Quite late in development it became clear
that the decision to mute our characters had
been the wrong one. We reached a point where
the animated mocap sequences that bookend
each song were fleshed out, and featured
our characters doing crazy dance moves and
strutting their stuff. The moves looked killer!
However, with no voice, our characters were
coming across as lifeless puppets. So we made
the decision to add character VO to the game. We
felt that this would bring our characters to life in
ways that the visual cues and animation had not.
In doing this, we underestimated both the risks
and amount of work involved, in large part due to
our inexperience in this area of development.
We kickstarted the process of giving each
of our characters a voice and immediately
encountered a slew of execution hindrances
further compounded by our tight deadlines.
Our staff writer was able to flesh out characters
and turn around quality dialog quickly, but was
not afforded the luxury of time to iterate. We
located a company to secure and record VO
talent, but due to time constraints our choice of
available actors was limited and our opportunity
for pickup recordings and line tweaks was
almost non-existent. We had to roll new code in
to support lip synch animation, and as a result
our already strapped animation department
now had more work thrown onto the pile. Then
there was localization to deal with ... the list of
complications went on and on. The mad scramble
that ensued to resolve these issues and meet our
already aggressive deadline added stress and
distractions to an already taxed team.
GET READy TO GET DOWN
It wasn’t until Dance Central’s reveal at E3 that we
truly understood how our decisions would pay off.
It was an amazing moment to see people engage
with our game for the first time, cast off their
inhibitions and realize that anyone could step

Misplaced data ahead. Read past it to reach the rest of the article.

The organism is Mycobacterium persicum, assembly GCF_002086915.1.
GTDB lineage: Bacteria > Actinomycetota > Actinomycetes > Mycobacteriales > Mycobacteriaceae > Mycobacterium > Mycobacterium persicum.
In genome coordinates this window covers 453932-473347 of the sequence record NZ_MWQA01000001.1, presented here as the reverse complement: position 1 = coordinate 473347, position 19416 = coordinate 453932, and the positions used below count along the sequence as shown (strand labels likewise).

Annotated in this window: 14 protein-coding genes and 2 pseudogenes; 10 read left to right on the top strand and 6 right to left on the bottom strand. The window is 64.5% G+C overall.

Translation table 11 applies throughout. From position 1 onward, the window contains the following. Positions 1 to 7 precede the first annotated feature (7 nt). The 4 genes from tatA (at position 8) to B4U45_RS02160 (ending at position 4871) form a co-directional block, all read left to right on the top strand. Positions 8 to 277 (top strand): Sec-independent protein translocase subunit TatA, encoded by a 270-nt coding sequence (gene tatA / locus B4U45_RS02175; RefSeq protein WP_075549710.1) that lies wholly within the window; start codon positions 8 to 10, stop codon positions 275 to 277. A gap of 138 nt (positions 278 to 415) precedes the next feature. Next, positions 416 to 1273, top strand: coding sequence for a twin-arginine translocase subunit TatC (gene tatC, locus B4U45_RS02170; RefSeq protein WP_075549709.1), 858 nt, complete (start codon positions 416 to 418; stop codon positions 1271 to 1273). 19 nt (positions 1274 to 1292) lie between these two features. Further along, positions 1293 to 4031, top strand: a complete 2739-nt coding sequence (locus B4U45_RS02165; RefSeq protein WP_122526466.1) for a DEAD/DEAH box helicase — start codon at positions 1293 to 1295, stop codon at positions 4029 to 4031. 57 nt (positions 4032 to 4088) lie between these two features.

up and shake it. We always knew that this title
would push the Kinect technology to its limits and
we’re incredibly proud to have made a game that
is getting people up off their couches, moving
around and feeling good. In true Harmonix style,
we took on risky work in an unfamiliar space with
a short amount of time, and delivered a game that
fits perfectly within the Harmonix universe.
Lastly, a sincere and heartfelt thank you to
Microsoft and the teams there that worked closely
with us, all of who stepped up and delivered
resources and advice throughout development
that kept us on track and on schedule. Beyond
that, we thank them for creating Kinect itself,
through which we’re bringing new and authentic
experiences to gamers and non-gamers, dancers
Authors include project lead Kasson Crooker, lead
programmer Marc Flury, designer Matt Boch, lead designer
Dean Tate, and programmer Ryan Challinor.
5} IT’S GETTING LATE; LET’S ADD VO AND
NARRATIVE! Nearly all of Harmonix’s games over
the past decade have placed a heavy focus on
creating a deep connection between the player
and the music. Elements that distract from this
have always been given less attention; we’ve
devoted little focus to developing complex
narratives or fleshing out character backgrounds.
Only one of our games, antiGrav, featured
characters that spoke, and while Guitar Hero